OK, solving this inequality--my second inequality: adding 42 to both sides is going to give me 14x ≤ 77.0895

Again, dividing both sides by 14 is going to give me 77/14; again, I have a common factor of 7, so this is going to give me 11/2.0909

Now, the intersection of these, graphing this out: well, this is (2, 4, 6)...about 3.5, 3 and 1/2; and this is equal to 5 and 1/2.0922

OK, to help me graph it out, I am going to write it in decimal form: 1, 2, 3, 4, 5...a little more room....6.0945

OK, so what this is saying is x ≥ 3.5, which is right here; and it includes that point 3.5, so I am going to put a closed circle.0961

Here, the other restriction is that x ≤ 5.5; so this is greater than--it is going up this way;0975

but I have to stop when I get to here, because the intersection of the solution set has to meet both conditions.0983

It has to be greater than or equal to 3.5, and less than or equal to 5.5.0993

So, I can write it like this as an inequality; I can graph it here, or do set notation: where x is greater than or equal to 7/2 and less than or equal to 11/2.0998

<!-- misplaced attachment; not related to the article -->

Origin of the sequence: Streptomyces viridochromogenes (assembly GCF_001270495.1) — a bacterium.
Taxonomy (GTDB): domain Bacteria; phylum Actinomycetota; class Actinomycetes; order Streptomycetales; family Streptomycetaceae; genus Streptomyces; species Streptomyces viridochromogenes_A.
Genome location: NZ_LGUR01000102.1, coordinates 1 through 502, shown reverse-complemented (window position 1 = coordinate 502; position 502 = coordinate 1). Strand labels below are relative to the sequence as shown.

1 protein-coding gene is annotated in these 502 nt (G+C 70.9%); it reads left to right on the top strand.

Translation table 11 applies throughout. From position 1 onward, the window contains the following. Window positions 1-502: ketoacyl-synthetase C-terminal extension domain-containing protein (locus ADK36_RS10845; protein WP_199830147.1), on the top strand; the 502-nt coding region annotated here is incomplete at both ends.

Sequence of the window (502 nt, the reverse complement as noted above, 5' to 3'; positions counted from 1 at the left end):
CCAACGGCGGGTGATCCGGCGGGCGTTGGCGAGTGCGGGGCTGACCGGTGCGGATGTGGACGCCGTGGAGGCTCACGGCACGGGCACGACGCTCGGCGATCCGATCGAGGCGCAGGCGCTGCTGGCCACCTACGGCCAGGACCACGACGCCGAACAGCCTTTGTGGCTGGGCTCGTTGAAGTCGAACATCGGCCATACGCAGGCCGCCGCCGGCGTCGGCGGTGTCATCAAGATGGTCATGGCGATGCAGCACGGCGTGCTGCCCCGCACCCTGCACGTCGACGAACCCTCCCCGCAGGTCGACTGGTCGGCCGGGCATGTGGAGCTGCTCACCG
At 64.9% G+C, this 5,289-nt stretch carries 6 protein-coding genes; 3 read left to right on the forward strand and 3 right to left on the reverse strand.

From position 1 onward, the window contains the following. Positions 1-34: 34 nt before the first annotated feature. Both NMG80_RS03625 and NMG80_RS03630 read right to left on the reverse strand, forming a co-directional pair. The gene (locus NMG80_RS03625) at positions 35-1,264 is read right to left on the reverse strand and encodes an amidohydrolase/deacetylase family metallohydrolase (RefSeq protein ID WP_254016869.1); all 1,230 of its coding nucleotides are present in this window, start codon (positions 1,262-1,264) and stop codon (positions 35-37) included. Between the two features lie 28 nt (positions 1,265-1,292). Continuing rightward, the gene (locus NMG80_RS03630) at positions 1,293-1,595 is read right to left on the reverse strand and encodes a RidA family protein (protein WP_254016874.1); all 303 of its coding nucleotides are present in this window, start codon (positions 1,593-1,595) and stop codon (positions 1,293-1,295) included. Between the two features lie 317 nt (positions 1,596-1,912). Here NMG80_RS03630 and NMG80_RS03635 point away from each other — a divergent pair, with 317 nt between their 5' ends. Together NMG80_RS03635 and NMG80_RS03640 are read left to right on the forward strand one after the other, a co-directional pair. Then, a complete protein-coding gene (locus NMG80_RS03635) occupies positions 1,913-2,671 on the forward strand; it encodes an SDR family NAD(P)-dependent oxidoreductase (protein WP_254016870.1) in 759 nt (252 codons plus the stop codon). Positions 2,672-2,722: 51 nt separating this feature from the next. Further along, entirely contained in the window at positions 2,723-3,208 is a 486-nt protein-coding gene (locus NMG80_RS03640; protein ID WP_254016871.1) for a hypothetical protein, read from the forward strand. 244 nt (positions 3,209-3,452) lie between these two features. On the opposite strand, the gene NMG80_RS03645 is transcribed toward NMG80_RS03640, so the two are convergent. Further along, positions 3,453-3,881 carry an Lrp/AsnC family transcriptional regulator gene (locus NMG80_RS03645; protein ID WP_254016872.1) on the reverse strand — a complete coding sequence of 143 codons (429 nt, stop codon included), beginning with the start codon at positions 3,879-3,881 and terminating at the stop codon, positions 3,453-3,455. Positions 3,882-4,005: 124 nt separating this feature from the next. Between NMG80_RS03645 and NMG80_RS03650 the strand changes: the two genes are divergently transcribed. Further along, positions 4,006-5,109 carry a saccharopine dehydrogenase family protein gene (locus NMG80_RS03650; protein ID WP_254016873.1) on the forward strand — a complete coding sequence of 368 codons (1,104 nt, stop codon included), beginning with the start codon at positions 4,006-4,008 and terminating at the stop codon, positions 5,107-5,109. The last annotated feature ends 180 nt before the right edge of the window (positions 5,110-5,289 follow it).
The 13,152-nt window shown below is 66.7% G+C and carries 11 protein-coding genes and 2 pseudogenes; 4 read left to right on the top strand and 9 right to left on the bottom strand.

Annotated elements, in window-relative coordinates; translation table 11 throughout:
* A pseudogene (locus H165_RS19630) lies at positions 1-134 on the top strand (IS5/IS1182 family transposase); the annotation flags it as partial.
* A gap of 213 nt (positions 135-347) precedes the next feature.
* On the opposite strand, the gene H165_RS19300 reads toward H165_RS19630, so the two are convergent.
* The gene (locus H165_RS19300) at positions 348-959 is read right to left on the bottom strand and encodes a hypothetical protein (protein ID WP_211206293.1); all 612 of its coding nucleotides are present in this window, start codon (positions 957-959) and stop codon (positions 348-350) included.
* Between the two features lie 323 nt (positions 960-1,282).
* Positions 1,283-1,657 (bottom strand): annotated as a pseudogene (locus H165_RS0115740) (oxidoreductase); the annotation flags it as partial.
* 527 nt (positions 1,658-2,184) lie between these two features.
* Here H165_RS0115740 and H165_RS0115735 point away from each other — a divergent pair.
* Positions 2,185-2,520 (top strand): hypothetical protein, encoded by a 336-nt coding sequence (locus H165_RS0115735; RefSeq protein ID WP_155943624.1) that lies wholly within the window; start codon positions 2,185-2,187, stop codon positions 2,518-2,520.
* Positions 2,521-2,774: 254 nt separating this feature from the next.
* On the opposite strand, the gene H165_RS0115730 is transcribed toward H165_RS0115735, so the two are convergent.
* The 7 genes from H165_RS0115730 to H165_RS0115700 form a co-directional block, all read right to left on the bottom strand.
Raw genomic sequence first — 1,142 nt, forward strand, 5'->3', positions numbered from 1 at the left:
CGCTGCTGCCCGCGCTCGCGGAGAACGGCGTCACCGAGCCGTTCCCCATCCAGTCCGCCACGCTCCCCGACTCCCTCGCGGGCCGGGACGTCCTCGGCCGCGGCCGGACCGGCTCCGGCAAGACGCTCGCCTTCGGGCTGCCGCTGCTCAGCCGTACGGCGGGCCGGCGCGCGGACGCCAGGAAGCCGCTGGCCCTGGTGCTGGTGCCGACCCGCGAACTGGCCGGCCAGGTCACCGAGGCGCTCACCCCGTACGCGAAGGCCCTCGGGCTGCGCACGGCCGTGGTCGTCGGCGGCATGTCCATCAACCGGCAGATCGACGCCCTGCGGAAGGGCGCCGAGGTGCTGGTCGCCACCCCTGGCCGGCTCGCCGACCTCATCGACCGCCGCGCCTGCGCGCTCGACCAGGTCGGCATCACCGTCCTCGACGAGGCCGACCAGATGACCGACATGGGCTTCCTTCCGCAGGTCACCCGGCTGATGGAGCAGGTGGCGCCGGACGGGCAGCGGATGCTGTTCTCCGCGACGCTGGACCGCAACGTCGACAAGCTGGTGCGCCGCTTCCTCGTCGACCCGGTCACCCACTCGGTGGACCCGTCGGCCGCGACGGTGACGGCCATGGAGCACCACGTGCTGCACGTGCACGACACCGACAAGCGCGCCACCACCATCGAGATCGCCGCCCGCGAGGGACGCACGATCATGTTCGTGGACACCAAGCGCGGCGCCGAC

OK, again, recognize that this is really a compound inequality; and it is joined by the word and, but it is just a shorthand way of writing it.1025

I wrote this out as two related inequalities, solved each, and found the intersection of their solution sets.1033

The second example is a compound inequality joined by the word or.1042

I am going to go ahead and solve both of these and find the union of the solution sets.1045

Adding 7 to both sides gives me 3y ≤ 15; divide both sides by 3: y ≤ 5.1058

On this side, I am subtracting 10 from both sides to get 2y > 16; dividing both sides by 2 gives me y > 8.1067

OK, since this is or, it is the union of the solution sets; so any element of either set,1082

or that is in both sets, would be included in the solution set for this compound inequality.1089

So here, I have y ≤ 5, and here I have y > 8.1104

So, all of this is included, and all of this is part of the solution set.1115

It could also be written as y ≤ 5, or y > 8.1122

OK, the third example involves an absolute value inequality.1132

When I look at this, I just want to think about which form this is in; and this is in the general form |x| < n.1138

And recall, for those, that you could rewrite this and get rid of the absolute value bars by saying x < n, and x > -n.1145

That is the general form; so I am going to rewrite this as 2z - 6 ≤ 8 (that is this form), and 2z - 6 ≥ -8 (which is this form).1158

It is really important to memorize these or understand them well enough that you can apply them to more complex situations.1174

Now, I am going to solve each.1181